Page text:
“No lions today, madam,” our guide said, rather redundantly, since we’d been circling the Sasan Gir national park for the past 3 hours in ‘jeepsie’ and hadn’t spotted so much as a whisker, let alone the fine mohican hairdo sported by these Asiatic lions. It was a disappointing end to a disappointing day. We’d left Udaipur on the night bus for the “intriguing”, “exciting city” of Junagadh (as described in our lying guide book), and arrived just before dawn at our guest house with its “spotless, comfortable rooms” (a.d.i.o.l.g.b.). The place was so disgusting that we then wasted the entire morning finding an alternative, moving, and then sorting out onward travel for the next day. The town was unfriendly, stinky, filthy and the decay so all-consuming that we decided to leave as soon as possible. But first the lions. So we rushed off to the park – an incident filled with more mishap and disaster – and after expensive entrance fees, we spent a tired and fruitless time searching for wildlife. All we found were a few birds and a deer or two as we whizzed around in a cavalcade of other jeepsies full of tourists and dust.
Then back to Ahmedabad and we’re now in Delhi again. Tomorrow begins the 3-day Summit on Sustainable Development here, where I am hoping to learn more about the new technologies that will allow people to adapt to the ravages of climate change that are already being experienced by people in this country. Strange that while the UK experiences a cold-wave (is that what it’s called?) north and central India are not seeing this blip in the trend towards hotter winters – farmers in one district of Gujarat are already predicting crop losses of 30% for wheat and jeera (cumin seed) because of maggots, chitary (yellowing) and disease (kaliyo and dholiyo), which should be killed off in the dry cold but are thriving in this warmer, damper weather.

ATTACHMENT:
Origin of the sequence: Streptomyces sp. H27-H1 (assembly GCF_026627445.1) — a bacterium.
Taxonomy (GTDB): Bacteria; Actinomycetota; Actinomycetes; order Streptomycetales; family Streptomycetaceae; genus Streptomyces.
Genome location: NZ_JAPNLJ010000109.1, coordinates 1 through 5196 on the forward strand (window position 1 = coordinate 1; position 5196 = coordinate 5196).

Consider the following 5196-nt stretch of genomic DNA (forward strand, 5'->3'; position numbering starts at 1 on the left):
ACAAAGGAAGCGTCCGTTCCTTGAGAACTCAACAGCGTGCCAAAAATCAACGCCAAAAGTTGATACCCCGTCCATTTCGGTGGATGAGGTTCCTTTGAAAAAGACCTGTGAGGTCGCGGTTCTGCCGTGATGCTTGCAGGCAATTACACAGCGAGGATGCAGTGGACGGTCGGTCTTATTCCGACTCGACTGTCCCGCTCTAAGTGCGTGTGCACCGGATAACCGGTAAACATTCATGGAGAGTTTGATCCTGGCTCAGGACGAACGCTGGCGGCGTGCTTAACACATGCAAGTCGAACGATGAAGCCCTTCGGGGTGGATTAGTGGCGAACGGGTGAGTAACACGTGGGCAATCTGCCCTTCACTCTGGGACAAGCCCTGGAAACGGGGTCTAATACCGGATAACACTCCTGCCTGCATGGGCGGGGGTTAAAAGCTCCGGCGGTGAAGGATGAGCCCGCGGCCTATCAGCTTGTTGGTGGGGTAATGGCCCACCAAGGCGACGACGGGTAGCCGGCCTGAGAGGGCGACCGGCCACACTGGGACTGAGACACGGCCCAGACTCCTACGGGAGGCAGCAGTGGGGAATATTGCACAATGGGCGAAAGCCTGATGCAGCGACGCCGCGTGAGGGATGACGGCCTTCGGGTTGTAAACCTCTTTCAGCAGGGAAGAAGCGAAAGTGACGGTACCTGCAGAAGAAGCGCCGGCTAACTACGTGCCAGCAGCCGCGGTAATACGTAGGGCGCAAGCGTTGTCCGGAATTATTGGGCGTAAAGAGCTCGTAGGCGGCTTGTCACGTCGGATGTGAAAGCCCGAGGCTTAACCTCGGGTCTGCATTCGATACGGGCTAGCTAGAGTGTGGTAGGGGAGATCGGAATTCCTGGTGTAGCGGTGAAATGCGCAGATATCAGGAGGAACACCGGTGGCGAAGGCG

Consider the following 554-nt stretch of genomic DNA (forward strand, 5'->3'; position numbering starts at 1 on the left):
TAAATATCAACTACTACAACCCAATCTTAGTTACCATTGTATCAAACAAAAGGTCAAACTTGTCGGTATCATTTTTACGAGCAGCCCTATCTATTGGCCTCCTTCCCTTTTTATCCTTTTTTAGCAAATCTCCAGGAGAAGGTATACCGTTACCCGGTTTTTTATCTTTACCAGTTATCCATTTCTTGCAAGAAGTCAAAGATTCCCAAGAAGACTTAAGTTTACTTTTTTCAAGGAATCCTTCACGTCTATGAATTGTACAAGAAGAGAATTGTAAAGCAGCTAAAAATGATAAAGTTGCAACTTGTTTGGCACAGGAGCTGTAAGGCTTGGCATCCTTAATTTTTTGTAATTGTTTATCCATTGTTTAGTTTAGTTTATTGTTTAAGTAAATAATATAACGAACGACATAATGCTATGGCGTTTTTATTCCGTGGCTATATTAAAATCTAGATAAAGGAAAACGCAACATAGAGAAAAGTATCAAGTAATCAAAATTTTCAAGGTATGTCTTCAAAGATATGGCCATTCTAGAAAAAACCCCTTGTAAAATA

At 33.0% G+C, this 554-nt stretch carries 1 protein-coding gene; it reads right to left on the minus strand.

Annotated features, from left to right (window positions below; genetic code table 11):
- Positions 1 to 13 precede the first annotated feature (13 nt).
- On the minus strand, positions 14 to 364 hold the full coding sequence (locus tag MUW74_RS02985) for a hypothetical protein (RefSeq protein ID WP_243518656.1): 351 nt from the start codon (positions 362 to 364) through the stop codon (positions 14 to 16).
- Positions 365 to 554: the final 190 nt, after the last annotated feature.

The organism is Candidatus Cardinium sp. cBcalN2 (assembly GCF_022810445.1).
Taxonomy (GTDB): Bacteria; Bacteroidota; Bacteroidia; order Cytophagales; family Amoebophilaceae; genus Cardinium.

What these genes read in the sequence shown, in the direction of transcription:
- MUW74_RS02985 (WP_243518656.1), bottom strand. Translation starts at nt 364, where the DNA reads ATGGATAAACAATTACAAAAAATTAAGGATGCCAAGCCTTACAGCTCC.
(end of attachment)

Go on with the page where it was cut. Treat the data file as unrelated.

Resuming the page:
Incidentally, I was thinking the other day what a great business opportunity effective climate adaptation technology presents, but how few such products seem to being marketed, even though the developing word represents a massive market. One of the newspapers here asked the CEOs of 50 top Indian companies what they ranked as the 25 best ever business ideas. The selection includes: nappies/diapers, low-cost flights and packaged foods – all of which may come to be perceived as among the 25 worst inventions in a few years when the climate monster comes around. Video conferencing and the world wide web (No.1) were also on the list though, both of which reduce climate impacts in many ways.
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